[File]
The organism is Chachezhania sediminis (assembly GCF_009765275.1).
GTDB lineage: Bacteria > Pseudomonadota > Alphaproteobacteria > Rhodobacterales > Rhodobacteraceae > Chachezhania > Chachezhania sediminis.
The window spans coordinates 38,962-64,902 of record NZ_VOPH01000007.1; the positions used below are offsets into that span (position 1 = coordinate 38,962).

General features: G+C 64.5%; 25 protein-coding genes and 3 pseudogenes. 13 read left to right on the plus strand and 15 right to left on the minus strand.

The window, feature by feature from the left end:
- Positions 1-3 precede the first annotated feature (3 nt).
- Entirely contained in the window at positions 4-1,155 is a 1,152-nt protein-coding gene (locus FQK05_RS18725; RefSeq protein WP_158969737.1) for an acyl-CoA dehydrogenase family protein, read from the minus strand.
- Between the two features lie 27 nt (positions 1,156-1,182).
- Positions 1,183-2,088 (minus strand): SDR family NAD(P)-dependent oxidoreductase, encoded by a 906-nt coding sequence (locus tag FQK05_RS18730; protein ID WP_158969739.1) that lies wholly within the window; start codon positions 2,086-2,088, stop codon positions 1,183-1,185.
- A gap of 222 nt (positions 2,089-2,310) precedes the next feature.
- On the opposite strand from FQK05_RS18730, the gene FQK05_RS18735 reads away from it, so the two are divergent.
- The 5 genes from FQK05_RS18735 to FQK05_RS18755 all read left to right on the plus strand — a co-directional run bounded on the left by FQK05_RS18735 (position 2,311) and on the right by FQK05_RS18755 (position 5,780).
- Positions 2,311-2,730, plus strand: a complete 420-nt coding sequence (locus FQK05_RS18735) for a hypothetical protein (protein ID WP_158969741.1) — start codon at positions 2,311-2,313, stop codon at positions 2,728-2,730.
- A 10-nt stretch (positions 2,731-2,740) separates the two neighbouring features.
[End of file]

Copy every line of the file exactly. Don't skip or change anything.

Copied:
The organism is Chachezhania sediminis (assembly GCF_009765275.1).
GTDB lineage: Bacteria > Pseudomonadota > Alphaproteobacteria > Rhodobacterales > Rhodobacteraceae > Chachezhania > Chachezhania sediminis.
The window spans coordinates 38,962-64,902 of record NZ_VOPH01000007.1; the positions used below are offsets into that span (position 1 = coordinate 38,962).

General features: G+C 64.5%; 25 protein-coding genes and 3 pseudogenes. 13 read left to right on the plus strand and 15 right to left on the minus strand.

The window, feature by feature from the left end:
- Positions 1-3 precede the first annotated feature (3 nt).
- Entirely contained in the window at positions 4-1,155 is a 1,152-nt protein-coding gene (locus FQK05_RS18725; RefSeq protein WP_158969737.1) for an acyl-CoA dehydrogenase family protein, read from the minus strand.
- Between the two features lie 27 nt (positions 1,156-1,182).
- Positions 1,183-2,088 (minus strand): SDR family NAD(P)-dependent oxidoreductase, encoded by a 906-nt coding sequence (locus tag FQK05_RS18730; protein ID WP_158969739.1) that lies wholly within the window; start codon positions 2,086-2,088, stop codon positions 1,183-1,185.
- A gap of 222 nt (positions 2,089-2,310) precedes the next feature.
- On the opposite strand from FQK05_RS18730, the gene FQK05_RS18735 reads away from it, so the two are divergent.
- The 5 genes from FQK05_RS18735 to FQK05_RS18755 all read left to right on the plus strand — a co-directional run bounded on the left by FQK05_RS18735 (position 2,311) and on the right by FQK05_RS18755 (position 5,780).
- Positions 2,311-2,730, plus strand: a complete 420-nt coding sequence (locus FQK05_RS18735) for a hypothetical protein (protein ID WP_158969741.1) — start codon at positions 2,311-2,313, stop codon at positions 2,728-2,730.
- A 10-nt stretch (positions 2,731-2,740) separates the two neighbouring features.